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A cardiologist offers his perspective on the pros and cons of virtual medical conferences as a result of the ongoing COVID-19 pandemic.
The COVID-19 pandemic has fundamentally changed society as a whole. It is clear that this pandemic will alter human behavior and propel the adoption of novel methods for scientific information-sharing among healthcare professionals.
From social distancing to widespread mask-wearing, social interactions have already been drastically altered. Physicians and other clinicians are not only faced with caring for patients in a perilous environment, but they must also maintain their competency and continue to network in an effort to improve their practice and meet the rapid changes in healthcare today and into the future.
In addition to continuing education, collaboration across great distances often facilitates breakthroughs in medicine that are often born of traveling to international conferences and society meetings. Travel bans and distancing practices have made scholarly meeting attendance virtually impossible.
The medical community has relied on conferences, congresses, symposiums, and other live meetings as the foundation for advancements in medicine. To date, 64% of this year’s conferences have been canceled, moved online, or postponed.1 Without our primary source for education and networking, we as clinicians must improvise, adapt, and overcome to meet the demands of a rapidly changing environment.
So how can we continue to collaborate and learn during a global pandemic?
Without being instantly aware, the tools we would need to stay current and collaborate were right in front of us every day. Luc Rubinger and colleagues from Canada and the UK looked at ways physicians can meet without traveling. They found that virtual conferences with an online platform can offer more than just an alternative to conventional face-to-face events. Online meetings save time, money, and other resources consumed by planning and holding in-person meetings.2 In addition to providing continuing education and collaboration, virtual meetings allow universities and healthcare associations to increase their outreach and position their research on an international stage.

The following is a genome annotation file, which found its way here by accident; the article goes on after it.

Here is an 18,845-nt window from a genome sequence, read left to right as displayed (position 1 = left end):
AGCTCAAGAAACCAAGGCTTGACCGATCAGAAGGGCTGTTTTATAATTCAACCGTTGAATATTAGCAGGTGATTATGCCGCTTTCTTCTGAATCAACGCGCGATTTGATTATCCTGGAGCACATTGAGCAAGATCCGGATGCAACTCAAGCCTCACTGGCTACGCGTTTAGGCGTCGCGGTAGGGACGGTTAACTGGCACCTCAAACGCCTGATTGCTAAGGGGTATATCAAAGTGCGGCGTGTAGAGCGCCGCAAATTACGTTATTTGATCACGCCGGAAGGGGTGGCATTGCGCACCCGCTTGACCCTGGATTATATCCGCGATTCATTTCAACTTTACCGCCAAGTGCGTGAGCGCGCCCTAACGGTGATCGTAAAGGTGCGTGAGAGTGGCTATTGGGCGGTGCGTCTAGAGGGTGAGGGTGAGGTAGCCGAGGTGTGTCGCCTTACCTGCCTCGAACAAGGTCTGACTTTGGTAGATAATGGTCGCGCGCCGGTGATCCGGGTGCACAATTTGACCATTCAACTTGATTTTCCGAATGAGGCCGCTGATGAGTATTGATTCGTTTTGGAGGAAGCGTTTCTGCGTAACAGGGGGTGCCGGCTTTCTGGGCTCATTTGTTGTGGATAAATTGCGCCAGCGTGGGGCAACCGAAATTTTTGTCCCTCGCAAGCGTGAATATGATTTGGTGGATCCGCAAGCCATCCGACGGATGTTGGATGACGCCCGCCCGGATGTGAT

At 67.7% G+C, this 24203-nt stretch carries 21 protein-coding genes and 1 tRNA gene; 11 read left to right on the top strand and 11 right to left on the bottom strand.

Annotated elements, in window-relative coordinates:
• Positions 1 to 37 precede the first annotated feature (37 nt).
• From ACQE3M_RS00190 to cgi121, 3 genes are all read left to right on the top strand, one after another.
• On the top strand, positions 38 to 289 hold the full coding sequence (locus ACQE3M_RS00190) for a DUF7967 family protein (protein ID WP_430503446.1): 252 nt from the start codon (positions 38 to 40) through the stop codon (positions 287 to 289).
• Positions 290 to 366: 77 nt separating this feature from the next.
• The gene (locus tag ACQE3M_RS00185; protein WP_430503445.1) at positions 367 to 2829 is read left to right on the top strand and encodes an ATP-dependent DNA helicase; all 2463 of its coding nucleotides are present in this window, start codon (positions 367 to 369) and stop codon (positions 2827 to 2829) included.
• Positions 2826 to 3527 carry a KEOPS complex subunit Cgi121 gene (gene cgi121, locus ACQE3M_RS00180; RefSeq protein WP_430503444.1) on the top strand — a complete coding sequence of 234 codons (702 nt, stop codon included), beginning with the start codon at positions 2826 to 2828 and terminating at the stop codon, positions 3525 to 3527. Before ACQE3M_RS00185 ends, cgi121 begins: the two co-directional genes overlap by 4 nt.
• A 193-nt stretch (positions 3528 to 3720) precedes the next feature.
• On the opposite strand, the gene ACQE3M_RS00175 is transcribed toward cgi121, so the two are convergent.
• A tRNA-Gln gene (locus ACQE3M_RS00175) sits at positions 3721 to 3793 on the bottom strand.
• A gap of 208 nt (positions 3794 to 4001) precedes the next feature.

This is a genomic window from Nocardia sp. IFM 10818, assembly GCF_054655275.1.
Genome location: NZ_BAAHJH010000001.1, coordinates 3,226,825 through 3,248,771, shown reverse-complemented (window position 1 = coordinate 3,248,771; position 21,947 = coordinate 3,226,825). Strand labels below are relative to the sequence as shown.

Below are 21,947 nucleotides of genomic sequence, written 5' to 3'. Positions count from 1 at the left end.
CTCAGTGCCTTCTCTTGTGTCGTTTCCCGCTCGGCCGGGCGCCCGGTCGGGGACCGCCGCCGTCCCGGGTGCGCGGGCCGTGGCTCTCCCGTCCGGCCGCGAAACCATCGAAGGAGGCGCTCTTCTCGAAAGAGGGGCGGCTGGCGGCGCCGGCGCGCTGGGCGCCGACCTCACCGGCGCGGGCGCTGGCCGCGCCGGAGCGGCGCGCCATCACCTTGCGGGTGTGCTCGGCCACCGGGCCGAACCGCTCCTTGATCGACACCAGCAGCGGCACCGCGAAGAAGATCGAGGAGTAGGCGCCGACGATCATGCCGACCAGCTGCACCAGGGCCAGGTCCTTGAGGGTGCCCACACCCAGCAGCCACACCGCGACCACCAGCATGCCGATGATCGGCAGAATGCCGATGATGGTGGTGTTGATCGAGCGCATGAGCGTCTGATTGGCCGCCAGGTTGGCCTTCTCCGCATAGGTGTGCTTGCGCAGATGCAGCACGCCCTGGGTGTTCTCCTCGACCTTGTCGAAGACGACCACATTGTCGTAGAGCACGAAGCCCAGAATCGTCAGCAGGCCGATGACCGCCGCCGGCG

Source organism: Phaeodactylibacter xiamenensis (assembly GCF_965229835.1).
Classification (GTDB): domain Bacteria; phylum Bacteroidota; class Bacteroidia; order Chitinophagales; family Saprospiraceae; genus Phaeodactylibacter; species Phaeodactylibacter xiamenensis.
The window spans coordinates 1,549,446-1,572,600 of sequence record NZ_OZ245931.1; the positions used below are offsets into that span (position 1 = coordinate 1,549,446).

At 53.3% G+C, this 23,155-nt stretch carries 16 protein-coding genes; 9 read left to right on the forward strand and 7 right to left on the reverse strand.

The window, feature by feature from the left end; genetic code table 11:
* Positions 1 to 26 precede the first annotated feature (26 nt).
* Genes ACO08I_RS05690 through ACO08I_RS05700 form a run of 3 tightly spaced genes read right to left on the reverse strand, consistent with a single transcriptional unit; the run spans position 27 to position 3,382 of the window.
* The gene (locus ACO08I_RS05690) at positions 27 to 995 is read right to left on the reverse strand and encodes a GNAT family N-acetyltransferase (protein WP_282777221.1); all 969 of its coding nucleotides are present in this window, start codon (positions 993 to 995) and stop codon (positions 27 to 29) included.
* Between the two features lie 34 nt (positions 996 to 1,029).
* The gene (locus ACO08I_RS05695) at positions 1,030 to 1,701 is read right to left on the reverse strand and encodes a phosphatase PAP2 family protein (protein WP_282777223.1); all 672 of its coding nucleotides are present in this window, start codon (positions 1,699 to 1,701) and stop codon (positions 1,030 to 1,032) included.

So, what are the attitudes of conference organizers and participants with regards to meeting cancelations and virtual conferencing? Some worry that organizations may suffer financially due to a sizable reduction in exhibitor sponsorship.3 Laura Shelters, a director of content research and development states, “We are nimble enough to quickly convert any of our in-person education to a virtual offering.”
Most of the physicians I speak with have mixed feelings. On the one hand, virtual meetings offer flexibility and reduced cost to attendees, while on the other we lose substantive networking opportunities and the chance to see friends and colleagues we are separated from by distance.
The American College of Cardiologists (ACC) have already held their annual meeting online. Janice Sibley, the executive vice president for education and publications for the ACC states, “As horrible as the situation is right now and as much focus as our members need to put on the care of their patients, we can’t stop the science from moving forward.”3
There are clear benefits to attending conferences online. I share the sentiment of many clinicians that in-person meetings limit my ability to go to the sessions I want to on my schedule. On-demand meeting sessions and discussions that can be viewed and reviewed at any time of day provide far more flexibility than a set meeting schedule. Further, many clinicians find traveling great distances to be time-consuming and expensive in addition to the ever-increasing conference fees. Virtual conferencing allows the participant to spread the content over longer periods of time with minimal interference in their busy work schedules.
The ACC virtual annual meeting was seen by most as an example of what the new normal will look like for medical conferencing for the foreseeable future. The COVID-19 pandemic has changed how humans interact with each other, and these changes are likely to persist, at least for some years. If scientific societies wish to remain relevant to their members and successful, they must adapt to this new reality.
In a press release from the European Society of Radiology (ESR) Boris Brkljacic, MD, PhD, chairman of the ESR board of directors states, “The mold is broken; the new, online ECR 2020 will be a different meeting, with a different structure and different outcomes. It will be the first, and the best (so far) of a new generation.”4
Brkljacic goes on to say, “When we decided to convert ECR 2020 into an online-only congress, there was a lot of uncertainty about how this would look and whether it would still be possible to capture the magic of ECR in a digital format. After an incredible congress week, I am extremely pleased to say, there are no longer any doubts”.5
Attitudes like these will allow us to move forward with optimism and innovation. We will continue to educate, collaborate, and persevere in these troubled times.